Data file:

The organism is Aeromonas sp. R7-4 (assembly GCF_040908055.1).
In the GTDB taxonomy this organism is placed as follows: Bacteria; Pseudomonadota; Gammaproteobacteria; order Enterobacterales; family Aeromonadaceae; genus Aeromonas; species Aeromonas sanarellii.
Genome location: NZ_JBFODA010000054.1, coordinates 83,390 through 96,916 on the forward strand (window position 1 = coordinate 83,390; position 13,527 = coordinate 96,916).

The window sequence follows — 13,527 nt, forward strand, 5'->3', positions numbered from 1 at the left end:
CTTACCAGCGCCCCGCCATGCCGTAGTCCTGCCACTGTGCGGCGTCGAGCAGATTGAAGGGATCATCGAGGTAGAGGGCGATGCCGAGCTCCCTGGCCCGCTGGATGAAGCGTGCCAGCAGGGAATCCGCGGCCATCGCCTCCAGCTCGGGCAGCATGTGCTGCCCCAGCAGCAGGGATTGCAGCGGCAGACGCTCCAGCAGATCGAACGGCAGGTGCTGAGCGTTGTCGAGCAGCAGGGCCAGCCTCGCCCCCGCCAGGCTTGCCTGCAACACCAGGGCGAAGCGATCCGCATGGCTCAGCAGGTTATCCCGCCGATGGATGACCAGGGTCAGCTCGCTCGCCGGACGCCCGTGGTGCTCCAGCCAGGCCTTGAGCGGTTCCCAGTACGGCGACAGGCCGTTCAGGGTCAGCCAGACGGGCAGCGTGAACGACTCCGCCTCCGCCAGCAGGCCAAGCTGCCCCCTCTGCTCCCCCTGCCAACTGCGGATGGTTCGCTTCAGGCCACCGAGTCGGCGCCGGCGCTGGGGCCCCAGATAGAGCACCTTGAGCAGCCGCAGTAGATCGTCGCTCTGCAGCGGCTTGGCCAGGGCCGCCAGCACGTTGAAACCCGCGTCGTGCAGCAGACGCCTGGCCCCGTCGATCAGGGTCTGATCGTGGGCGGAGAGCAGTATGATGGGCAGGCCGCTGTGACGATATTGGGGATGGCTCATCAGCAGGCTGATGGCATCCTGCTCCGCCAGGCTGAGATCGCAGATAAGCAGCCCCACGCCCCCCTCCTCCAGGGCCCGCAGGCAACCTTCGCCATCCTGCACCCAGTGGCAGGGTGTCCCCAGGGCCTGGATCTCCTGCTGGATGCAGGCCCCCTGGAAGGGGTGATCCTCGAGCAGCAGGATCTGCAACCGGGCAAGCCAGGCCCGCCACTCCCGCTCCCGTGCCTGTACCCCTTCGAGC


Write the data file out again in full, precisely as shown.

The organism is Aeromonas sp. R7-4 (assembly GCF_040908055.1).
In the GTDB taxonomy this organism is placed as follows: Bacteria; Pseudomonadota; Gammaproteobacteria; order Enterobacterales; family Aeromonadaceae; genus Aeromonas; species Aeromonas sanarellii.
Genome location: NZ_JBFODA010000054.1, coordinates 83,390 through 96,916 on the forward strand (window position 1 = coordinate 83,390; position 13,527 = coordinate 96,916).

The window sequence follows — 13,527 nt, forward strand, 5'->3', positions numbered from 1 at the left end:
CTTACCAGCGCCCCGCCATGCCGTAGTCCTGCCACTGTGCGGCGTCGAGCAGATTGAAGGGATCATCGAGGTAGAGGGCGATGCCGAGCTCCCTGGCCCGCTGGATGAAGCGTGCCAGCAGGGAATCCGCGGCCATCGCCTCCAGCTCGGGCAGCATGTGCTGCCCCAGCAGCAGGGATTGCAGCGGCAGACGCTCCAGCAGATCGAACGGCAGGTGCTGAGCGTTGTCGAGCAGCAGGGCCAGCCTCGCCCCCGCCAGGCTTGCCTGCAACACCAGGGCGAAGCGATCCGCATGGCTCAGCAGGTTATCCCGCCGATGGATGACCAGGGTCAGCTCGCTCGCCGGACGCCCGTGGTGCTCCAGCCAGGCCTTGAGCGGTTCCCAGTACGGCGACAGGCCGTTCAGGGTCAGCCAGACGGGCAGCGTGAACGACTCCGCCTCCGCCAGCAGGCCAAGCTGCCCCCTCTGCTCCCCCTGCCAACTGCGGATGGTTCGCTTCAGGCCACCGAGTCGGCGCCGGCGCTGGGGCCCCAGATAGAGCACCTTGAGCAGCCGCAGTAGATCGTCGCTCTGCAGCGGCTTGGCCAGGGCCGCCAGCACGTTGAAACCCGCGTCGTGCAGCAGACGCCTGGCCCCGTCGATCAGGGTCTGATCGTGGGCGGAGAGCAGTATGATGGGCAGGCCGCTGTGACGATATTGGGGATGGCTCATCAGCAGGCTGATGGCATCCTGCTCCGCCAGGCTGAGATCGCAGATAAGCAGCCCCACGCCCCCCTCCTCCAGGGCCCGCAGGCAACCTTCGCCATCCTGCACCCAGTGGCAGGGTGTCCCCAGGGCCTGGATCTCCTGCTGGATGCAGGCCCCCTGGAAGGGGTGATCCTCGAGCAGCAGGATCTGCAACCGGGCAAGCCAGGCCCGCCACTCCCGCTCCCGTGCCTGTACCCCTTCGAGC